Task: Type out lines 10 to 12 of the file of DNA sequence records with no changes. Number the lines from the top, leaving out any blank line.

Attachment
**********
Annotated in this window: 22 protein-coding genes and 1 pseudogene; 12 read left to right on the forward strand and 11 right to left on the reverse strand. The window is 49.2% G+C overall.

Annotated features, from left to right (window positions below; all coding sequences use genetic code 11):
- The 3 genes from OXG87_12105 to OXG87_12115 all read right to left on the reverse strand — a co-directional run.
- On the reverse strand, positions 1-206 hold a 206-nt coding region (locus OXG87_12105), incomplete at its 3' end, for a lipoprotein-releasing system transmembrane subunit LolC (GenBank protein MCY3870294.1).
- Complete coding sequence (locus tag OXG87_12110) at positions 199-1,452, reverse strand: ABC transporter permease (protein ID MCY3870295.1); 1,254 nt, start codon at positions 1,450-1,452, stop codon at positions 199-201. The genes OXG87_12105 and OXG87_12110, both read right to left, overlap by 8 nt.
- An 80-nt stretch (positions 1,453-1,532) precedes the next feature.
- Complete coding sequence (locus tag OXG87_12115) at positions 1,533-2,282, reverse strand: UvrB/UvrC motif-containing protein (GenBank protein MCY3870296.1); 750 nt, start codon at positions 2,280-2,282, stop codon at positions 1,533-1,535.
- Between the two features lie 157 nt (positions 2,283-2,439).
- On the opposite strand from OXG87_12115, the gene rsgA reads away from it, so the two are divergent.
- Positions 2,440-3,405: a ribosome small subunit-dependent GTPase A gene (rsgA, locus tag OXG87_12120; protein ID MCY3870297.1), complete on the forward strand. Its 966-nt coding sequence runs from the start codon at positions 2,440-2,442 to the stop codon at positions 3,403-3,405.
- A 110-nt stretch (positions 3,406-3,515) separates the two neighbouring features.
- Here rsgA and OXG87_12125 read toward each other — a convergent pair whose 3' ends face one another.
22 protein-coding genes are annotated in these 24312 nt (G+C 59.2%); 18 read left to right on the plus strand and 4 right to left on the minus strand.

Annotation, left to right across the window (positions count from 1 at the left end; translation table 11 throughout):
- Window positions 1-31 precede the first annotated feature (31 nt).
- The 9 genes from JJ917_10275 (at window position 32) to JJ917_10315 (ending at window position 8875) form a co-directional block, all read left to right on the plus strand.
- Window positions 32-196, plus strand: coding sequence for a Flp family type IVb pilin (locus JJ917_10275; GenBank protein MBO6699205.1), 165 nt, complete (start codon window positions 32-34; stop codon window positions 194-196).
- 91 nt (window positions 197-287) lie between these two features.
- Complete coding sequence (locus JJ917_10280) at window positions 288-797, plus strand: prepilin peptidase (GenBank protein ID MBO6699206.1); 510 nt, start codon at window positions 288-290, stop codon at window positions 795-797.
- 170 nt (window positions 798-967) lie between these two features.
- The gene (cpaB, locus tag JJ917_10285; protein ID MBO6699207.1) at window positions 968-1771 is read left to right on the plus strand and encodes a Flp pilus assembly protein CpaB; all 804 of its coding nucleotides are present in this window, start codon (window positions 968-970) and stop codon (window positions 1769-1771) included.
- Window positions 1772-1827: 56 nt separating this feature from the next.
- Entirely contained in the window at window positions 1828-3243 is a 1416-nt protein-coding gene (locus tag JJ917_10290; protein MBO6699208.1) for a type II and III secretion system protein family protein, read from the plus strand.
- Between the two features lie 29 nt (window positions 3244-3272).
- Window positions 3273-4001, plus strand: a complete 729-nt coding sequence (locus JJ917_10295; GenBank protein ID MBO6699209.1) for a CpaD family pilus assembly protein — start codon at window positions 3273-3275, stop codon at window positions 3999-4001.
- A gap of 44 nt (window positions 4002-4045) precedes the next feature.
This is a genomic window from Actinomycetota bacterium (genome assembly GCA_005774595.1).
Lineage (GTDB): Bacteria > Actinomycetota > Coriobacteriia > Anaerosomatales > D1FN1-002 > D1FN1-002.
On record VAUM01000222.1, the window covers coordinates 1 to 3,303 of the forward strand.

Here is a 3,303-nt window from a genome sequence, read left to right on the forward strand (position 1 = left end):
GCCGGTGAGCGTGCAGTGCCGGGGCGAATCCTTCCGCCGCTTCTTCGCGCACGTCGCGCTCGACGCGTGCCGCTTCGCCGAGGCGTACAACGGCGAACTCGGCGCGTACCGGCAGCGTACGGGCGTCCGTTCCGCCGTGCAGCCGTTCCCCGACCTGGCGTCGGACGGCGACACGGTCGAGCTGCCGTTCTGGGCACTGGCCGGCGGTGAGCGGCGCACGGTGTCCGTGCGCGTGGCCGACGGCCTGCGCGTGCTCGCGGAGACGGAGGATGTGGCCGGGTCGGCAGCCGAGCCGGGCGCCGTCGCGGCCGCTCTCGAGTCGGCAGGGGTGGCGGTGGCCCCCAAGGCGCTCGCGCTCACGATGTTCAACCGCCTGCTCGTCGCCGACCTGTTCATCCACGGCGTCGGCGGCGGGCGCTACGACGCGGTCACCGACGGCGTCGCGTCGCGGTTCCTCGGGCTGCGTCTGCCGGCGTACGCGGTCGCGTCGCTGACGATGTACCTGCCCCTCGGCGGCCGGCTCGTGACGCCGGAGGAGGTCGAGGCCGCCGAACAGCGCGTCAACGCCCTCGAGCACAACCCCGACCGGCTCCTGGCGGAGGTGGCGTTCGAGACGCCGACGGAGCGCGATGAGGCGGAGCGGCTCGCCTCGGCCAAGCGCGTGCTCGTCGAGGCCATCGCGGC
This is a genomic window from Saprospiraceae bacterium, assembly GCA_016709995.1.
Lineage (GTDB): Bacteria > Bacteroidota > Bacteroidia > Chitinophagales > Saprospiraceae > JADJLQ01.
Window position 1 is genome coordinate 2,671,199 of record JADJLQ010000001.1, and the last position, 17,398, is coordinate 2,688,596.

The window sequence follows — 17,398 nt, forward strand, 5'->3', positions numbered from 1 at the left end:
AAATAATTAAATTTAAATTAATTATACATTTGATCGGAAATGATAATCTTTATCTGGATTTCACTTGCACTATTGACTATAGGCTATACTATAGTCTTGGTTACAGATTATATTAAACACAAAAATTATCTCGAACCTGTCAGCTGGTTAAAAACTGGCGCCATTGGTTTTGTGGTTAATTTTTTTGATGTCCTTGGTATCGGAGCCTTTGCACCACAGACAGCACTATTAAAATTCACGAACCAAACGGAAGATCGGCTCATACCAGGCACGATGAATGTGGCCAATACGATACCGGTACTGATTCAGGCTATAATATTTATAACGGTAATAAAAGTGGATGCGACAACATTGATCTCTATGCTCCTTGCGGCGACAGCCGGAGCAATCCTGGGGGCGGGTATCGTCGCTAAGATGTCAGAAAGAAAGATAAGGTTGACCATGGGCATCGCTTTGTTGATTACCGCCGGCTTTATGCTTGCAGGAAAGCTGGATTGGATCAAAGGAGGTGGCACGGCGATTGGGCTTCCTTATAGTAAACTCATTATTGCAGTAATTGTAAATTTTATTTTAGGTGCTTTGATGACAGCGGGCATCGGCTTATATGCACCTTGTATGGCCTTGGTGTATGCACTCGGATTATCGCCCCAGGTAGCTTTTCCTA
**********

- Positions 2,440-3,405: a ribosome small subunit-dependent GTPase A gene (rsgA, locus tag OXG87_12120; protein ID MCY3870297.1), complete on the forward strand. Its 966-nt coding sequence runs from the start codon at positions 2,440-2,442 to the stop codon at positions 3,403-3,405.
- A 110-nt stretch (positions 3,406-3,515) separates the two neighbouring features.
- Here rsgA and OXG87_12125 read toward each other — a convergent pair whose 3' ends face one another.